Trump’s ‘Frack’ Attack on Biden Seems to Be Falling Short


By Lisa Friedman

WASHINGTON — During the Democratic presidential primaries, James T. Kunz, who leads the operating engineers union in Western Pennsylvania, worried the party would choose a nominee determined to cripple the natural gas industry that has boosted the livelihoods of thousands of fellow Pennsylvanians.

And in recent weeks, President Trump has repeatedly told voters like Mr. Kunz that Democrats had done just that. Joseph R. Biden Jr. will ban the extraction of gas through hydraulic fracturing, or fracking, he and Vice President Mike Pence have said, over and over — nevermind that the former vice president has said otherwise.

Mr. Kunz isn’t buying it.

“I’m very comfortable endorsing Joe Biden,” Mr. Kunz said.

Lagging in the polls and looking to regain the white, working-class dominance that narrowly delivered the Upper Midwest to him in 2016, Mr. Trump has made fracking something of a last gasp. His campaign has taken advantage of confusing statements that Mr. Biden has made about fracking despite his consistent position that he will not work to ban the practice.

Mr. Pence, in his debate with Senator Kamala Harris, lobbed the accusation that a Biden administration would ban fracking no fewer than five times.

But it does not appear to be gaining enough traction where Mr. Trump needs it most, in Pennsylvania. Recent polls show Mr. Biden with a 13-percentage point lead in perhaps the most important swing state.

Mr. Kunz is one of more than a half-dozen Western Pennsylvania union officials and members with the steamfitters union, the builder’s guild and construction union who had told The New York Times early this year they would not be able to tell their members to vote for a candidate who supported a fracking ban, but who in recent weeks have sided with Mr. Biden. Each of them had expressed concern that the Democratic Party had turned hostile to the fossil fuel industry as they pressed for the development of renewable energy sources like solar and wind power.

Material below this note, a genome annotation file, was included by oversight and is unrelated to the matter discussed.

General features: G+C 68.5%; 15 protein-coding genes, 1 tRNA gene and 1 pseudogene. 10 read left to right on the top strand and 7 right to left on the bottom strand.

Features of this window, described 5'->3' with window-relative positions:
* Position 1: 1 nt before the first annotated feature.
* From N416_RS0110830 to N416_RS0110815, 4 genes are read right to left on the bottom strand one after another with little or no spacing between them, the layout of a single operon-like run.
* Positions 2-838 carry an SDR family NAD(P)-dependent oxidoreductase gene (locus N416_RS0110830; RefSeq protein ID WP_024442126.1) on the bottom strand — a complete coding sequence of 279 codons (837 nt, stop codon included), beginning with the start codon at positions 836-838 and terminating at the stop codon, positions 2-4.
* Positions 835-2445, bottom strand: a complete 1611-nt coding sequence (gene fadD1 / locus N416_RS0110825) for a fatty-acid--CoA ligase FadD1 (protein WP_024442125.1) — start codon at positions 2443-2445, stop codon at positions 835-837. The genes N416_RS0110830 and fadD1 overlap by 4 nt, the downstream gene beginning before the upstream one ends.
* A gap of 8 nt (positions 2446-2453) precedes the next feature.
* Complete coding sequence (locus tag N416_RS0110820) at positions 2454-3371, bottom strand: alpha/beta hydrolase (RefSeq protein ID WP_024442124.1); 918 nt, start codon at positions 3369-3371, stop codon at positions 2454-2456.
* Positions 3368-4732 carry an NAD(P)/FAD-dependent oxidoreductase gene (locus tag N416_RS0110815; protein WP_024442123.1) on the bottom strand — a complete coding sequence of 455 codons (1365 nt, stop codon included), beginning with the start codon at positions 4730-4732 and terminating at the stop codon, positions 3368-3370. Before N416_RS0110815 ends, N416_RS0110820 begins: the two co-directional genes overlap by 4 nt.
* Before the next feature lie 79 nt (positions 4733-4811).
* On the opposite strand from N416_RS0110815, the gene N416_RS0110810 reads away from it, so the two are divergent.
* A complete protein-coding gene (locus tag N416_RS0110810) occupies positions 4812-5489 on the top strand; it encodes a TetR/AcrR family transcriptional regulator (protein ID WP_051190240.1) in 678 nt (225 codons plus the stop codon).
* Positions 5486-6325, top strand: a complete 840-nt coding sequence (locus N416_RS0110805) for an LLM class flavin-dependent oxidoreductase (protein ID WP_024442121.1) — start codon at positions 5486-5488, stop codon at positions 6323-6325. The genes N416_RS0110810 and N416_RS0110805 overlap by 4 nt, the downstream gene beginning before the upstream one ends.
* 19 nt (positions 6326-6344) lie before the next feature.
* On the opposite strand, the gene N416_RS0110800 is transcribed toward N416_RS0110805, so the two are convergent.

But in interviews this month, they said they took Mr. Biden at his word that addressing climate change would not amount to an attack on the natural gas industry.

“The day they can feed the United States economy energy wise with solar and wind, then thank God for it,” said Kenneth Broadbent, business manager of the Steamfitters Local 449 who has endorsed Mr. Biden. “But they’re going to need natural gas, and Biden understands that.”

The alliance between Western Pennsylvania workers and liberal Democrats remains uneasy.

“Fracking is bad, actually,” Representative Alexandria Ocasio-Cortez of New York, the lead sponsor of the progressive Green New Deal who served as a co-chairwoman of Mr. Biden’s climate change task force, tweeted after the vice-presidential debate.

Evan Weber, political director of the Sunrise Movement, a youth-led group of climate activists, criticized Ms. Harris’ performance during the vice-presidential debate, saying “the American people want climate action, and polls show Democrats have no reason to shy away from being bold.”

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